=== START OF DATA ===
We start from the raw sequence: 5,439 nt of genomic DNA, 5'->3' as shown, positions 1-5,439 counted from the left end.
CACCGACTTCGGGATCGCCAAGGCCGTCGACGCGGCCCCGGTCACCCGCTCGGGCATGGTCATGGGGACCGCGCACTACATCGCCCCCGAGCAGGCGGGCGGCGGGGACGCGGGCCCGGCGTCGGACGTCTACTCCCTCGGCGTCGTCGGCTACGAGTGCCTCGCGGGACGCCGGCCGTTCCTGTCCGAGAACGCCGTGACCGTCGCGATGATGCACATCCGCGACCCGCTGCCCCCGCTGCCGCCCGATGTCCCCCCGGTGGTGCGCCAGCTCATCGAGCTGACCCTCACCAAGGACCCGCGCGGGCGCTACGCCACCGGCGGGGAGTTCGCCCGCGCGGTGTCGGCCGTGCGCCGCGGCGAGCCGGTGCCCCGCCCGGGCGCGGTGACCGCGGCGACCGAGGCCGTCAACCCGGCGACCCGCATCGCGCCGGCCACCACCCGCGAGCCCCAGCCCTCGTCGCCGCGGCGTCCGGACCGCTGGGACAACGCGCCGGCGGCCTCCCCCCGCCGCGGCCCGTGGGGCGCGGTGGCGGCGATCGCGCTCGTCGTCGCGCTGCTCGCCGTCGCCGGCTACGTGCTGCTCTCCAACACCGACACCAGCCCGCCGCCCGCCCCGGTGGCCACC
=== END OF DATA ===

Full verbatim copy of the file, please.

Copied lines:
We start from the raw sequence: 5,439 nt of genomic DNA, 5'->3' as shown, positions 1-5,439 counted from the left end.
CACCGACTTCGGGATCGCCAAGGCCGTCGACGCGGCCCCGGTCACCCGCTCGGGCATGGTCATGGGGACCGCGCACTACATCGCCCCCGAGCAGGCGGGCGGCGGGGACGCGGGCCCGGCGTCGGACGTCTACTCCCTCGGCGTCGTCGGCTACGAGTGCCTCGCGGGACGCCGGCCGTTCCTGTCCGAGAACGCCGTGACCGTCGCGATGATGCACATCCGCGACCCGCTGCCCCCGCTGCCGCCCGATGTCCCCCCGGTGGTGCGCCAGCTCATCGAGCTGACCCTCACCAAGGACCCGCGCGGGCGCTACGCCACCGGCGGGGAGTTCGCCCGCGCGGTGTCGGCCGTGCGCCGCGGCGAGCCGGTGCCCCGCCCGGGCGCGGTGACCGCGGCGACCGAGGCCGTCAACCCGGCGACCCGCATCGCGCCGGCCACCACCCGCGAGCCCCAGCCCTCGTCGCCGCGGCGTCCGGACCGCTGGGACAACGCGCCGGCGGCCTCCCCCCGCCGCGGCCCGTGGGGCGCGGTGGCGGCGATCGCGCTCGTCGTCGCGCTGCTCGCCGTCGCCGGCTACGTGCTGCTCTCCAACACCGACACCAGCCCGCCGCCCGCCCCGGTGGCCACC